While details of the Anti-Counterfeiting Trade Agreement (ACTA) negotiations have now been made public, internet service providers remain concerned that they’ll end up being legally required to monitor their customers’ internet usage, at their own expense, and that the good work already done in this country on copyright protection will be lost.
The international ACTA talks, aimed at getting a strong agreement on countering illicit downloading of copyright material, have been shrouded in secrecy until now. Political pressure, particularly from European countries, forced the US (as the leader of the talks) to set aside security concerns and allow the draft text of the negotiations to be made public (read it at tinyurl.com/23m5m6k – Adobe Reader required).
But European ISPs claim their concerns are being ignored, in favour of heavy lobbying from the entertainment industry – a view shared by the Internet Service Providers Association of New Zealand (ISPANZ).
Andrew Cushen, a director of ISPANZ, told NetGuide that ACTA could require ISPs to police their customers, to see if they are downloading copyright material (eg: music and videos) from unauthorised sources. If they don’t do this, they run the risk of being held liable for infringements detected over their networks.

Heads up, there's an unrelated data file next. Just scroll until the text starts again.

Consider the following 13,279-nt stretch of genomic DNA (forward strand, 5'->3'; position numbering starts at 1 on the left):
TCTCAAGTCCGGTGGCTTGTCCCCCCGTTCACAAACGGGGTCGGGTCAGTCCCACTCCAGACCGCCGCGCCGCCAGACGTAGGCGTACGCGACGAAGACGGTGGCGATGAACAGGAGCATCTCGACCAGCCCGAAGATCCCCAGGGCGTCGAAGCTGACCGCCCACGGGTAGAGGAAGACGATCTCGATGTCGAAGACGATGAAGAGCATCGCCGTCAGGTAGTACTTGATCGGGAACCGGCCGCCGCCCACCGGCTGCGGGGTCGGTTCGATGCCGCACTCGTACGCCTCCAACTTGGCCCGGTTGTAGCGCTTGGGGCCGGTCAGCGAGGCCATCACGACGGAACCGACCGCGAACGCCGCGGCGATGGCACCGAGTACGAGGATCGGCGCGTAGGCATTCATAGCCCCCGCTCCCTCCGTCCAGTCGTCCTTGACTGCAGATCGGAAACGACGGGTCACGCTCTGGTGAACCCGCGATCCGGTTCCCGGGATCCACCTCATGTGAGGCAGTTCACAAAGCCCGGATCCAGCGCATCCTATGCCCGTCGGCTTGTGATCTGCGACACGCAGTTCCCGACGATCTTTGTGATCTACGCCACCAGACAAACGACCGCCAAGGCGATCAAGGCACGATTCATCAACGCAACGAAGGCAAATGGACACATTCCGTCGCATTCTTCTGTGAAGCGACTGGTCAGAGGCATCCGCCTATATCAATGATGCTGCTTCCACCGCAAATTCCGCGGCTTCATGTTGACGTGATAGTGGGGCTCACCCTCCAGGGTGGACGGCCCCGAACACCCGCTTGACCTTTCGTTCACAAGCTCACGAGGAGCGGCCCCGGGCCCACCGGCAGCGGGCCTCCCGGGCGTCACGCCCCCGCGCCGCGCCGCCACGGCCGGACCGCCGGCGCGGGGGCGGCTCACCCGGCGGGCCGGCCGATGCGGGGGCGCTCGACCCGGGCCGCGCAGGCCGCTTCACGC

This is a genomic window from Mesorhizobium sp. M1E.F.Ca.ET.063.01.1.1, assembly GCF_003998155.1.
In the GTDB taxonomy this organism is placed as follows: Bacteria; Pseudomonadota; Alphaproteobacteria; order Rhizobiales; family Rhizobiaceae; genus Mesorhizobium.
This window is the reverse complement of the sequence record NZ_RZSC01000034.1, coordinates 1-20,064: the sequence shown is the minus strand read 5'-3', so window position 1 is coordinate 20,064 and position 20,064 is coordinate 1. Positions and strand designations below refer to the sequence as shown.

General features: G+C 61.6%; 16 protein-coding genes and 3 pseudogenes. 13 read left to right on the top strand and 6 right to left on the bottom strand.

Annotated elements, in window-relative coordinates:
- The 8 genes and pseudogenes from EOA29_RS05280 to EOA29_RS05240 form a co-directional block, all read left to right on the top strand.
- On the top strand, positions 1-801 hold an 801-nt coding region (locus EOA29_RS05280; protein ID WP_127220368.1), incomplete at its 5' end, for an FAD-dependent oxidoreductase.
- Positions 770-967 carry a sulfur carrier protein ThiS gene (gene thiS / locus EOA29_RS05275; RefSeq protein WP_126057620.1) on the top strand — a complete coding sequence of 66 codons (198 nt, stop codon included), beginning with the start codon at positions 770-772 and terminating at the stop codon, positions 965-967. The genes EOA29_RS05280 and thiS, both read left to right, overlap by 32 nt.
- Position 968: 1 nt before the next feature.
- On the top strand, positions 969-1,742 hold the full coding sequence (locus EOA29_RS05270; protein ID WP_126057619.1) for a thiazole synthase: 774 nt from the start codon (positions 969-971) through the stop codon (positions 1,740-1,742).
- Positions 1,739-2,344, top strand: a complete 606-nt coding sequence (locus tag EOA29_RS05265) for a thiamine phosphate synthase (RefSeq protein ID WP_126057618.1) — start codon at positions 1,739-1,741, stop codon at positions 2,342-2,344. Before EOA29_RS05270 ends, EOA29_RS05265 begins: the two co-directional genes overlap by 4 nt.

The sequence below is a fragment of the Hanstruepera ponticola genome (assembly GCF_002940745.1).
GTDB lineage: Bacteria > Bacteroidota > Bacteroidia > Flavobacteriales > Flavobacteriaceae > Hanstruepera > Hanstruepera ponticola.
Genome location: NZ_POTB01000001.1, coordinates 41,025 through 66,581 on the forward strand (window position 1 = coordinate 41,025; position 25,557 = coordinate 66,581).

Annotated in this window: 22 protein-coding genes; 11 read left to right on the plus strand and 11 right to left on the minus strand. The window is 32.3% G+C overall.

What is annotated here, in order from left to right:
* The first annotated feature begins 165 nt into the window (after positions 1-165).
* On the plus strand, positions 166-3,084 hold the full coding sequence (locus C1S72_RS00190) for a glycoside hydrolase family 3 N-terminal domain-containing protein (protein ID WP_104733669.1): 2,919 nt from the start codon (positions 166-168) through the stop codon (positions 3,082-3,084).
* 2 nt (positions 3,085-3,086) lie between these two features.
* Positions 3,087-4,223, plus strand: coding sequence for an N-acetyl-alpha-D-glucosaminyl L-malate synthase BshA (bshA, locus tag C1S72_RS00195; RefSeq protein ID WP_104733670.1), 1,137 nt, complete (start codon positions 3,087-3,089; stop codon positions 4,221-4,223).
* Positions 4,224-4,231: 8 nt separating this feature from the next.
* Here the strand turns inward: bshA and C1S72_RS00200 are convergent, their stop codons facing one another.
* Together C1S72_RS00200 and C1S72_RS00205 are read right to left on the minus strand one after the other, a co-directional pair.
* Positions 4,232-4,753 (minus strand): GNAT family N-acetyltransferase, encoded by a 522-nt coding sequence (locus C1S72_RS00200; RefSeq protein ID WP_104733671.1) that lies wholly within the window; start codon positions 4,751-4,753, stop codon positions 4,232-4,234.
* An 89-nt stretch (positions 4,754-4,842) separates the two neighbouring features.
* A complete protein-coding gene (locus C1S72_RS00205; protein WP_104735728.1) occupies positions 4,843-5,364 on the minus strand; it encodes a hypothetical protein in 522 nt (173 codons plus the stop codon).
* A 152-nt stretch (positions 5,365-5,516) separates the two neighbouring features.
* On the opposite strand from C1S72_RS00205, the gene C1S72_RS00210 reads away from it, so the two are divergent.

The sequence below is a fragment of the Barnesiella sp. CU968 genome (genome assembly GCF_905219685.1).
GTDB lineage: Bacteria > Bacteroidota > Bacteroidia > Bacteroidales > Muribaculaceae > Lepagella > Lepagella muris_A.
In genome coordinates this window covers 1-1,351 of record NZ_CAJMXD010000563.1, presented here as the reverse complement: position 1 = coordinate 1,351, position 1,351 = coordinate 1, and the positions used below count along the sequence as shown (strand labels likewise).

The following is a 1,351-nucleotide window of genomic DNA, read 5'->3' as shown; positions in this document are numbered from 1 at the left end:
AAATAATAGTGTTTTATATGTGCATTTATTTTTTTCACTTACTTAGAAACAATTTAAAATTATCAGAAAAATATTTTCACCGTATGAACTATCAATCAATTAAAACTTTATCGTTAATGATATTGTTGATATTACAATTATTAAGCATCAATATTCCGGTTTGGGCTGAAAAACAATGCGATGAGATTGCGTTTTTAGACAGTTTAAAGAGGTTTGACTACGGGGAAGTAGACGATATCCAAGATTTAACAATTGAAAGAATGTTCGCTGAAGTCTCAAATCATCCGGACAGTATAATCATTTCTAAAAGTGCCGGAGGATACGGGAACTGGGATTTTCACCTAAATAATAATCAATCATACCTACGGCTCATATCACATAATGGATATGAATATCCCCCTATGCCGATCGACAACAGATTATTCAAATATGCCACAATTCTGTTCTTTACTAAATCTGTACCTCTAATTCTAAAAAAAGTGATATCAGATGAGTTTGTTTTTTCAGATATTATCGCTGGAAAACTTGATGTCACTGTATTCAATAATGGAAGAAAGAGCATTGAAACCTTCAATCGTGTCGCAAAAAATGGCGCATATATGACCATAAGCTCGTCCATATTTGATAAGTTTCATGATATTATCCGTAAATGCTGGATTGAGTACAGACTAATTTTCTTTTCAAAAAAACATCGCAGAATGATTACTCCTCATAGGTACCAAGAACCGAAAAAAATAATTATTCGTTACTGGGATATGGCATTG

“We don’t have the tools, the expertise or probably even the desire to monitor and enforce customer standards of behaviour on our networks,” Cushen said. “We do believe there have to be fair and reasonable policies and procedures for enforcing copyright, but those policies need to give customers a fair chance to argue how they weren’t infringing, rather than it just being guilt upon accusation.”
A key issue for ISPs is the work already done to modify Section 92A of the Copyright Act, now before Parliament as the Copyright (Infringing File Sharing Amendment) Bill. The revised Act allows for an independent adjudicator in disputed cases of infringement and requires the same level of proof as a court of law.
“We’ve been through a process that has reached a far more acceptable compromise and a far more workable solution for all the parties concerned,” Cushen said. “The fear here is that the ACTA process will override that domestic policy process and instead force us back to a less acceptable position than that which we’ve reached.”
Cushen says requiring ISPs to monitor their customers would pose a “very significant” cost which would have to be passed on, and would also be “likely to degrade the performance of our networks”.